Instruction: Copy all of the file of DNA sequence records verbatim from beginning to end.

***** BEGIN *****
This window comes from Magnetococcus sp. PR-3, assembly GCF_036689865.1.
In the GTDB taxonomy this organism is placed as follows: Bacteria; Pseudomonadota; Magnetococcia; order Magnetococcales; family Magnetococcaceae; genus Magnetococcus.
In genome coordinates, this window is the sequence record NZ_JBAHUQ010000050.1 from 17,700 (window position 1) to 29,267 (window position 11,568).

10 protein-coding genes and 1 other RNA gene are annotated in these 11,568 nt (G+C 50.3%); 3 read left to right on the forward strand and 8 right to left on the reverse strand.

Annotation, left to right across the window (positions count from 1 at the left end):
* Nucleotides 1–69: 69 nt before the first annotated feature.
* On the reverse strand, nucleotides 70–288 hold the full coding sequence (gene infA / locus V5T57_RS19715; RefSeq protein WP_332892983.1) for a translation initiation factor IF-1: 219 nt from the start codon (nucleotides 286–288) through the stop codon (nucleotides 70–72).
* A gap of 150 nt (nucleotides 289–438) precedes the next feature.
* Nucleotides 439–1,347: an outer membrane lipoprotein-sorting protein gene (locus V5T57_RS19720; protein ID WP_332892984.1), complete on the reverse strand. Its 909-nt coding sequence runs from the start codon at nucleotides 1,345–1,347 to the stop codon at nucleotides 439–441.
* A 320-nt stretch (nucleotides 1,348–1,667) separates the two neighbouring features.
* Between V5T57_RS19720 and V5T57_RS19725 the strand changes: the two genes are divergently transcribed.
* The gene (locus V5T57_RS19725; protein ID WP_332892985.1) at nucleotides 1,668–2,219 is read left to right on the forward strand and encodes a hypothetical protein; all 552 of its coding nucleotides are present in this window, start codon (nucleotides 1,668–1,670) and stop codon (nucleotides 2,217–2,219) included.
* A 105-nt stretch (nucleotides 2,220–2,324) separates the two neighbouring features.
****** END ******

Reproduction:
This window comes from Magnetococcus sp. PR-3, assembly GCF_036689865.1.
In the GTDB taxonomy this organism is placed as follows: Bacteria; Pseudomonadota; Magnetococcia; order Magnetococcales; family Magnetococcaceae; genus Magnetococcus.
In genome coordinates, this window is the sequence record NZ_JBAHUQ010000050.1 from 17,700 (window position 1) to 29,267 (window position 11,568).

10 protein-coding genes and 1 other RNA gene are annotated in these 11,568 nt (G+C 50.3%); 3 read left to right on the forward strand and 8 right to left on the reverse strand.

Annotation, left to right across the window (positions count from 1 at the left end):
* Nucleotides 1–69: 69 nt before the first annotated feature.
* On the reverse strand, nucleotides 70–288 hold the full coding sequence (gene infA / locus V5T57_RS19715; RefSeq protein WP_332892983.1) for a translation initiation factor IF-1: 219 nt from the start codon (nucleotides 286–288) through the stop codon (nucleotides 70–72).
* A gap of 150 nt (nucleotides 289–438) precedes the next feature.
* Nucleotides 439–1,347: an outer membrane lipoprotein-sorting protein gene (locus V5T57_RS19720; protein ID WP_332892984.1), complete on the reverse strand. Its 909-nt coding sequence runs from the start codon at nucleotides 1,345–1,347 to the stop codon at nucleotides 439–441.
* A 320-nt stretch (nucleotides 1,348–1,667) separates the two neighbouring features.
* Between V5T57_RS19720 and V5T57_RS19725 the strand changes: the two genes are divergently transcribed.
* The gene (locus V5T57_RS19725; protein ID WP_332892985.1) at nucleotides 1,668–2,219 is read left to right on the forward strand and encodes a hypothetical protein; all 552 of its coding nucleotides are present in this window, start codon (nucleotides 1,668–1,670) and stop codon (nucleotides 2,217–2,219) included.
* A 105-nt stretch (nucleotides 2,220–2,324) separates the two neighbouring features.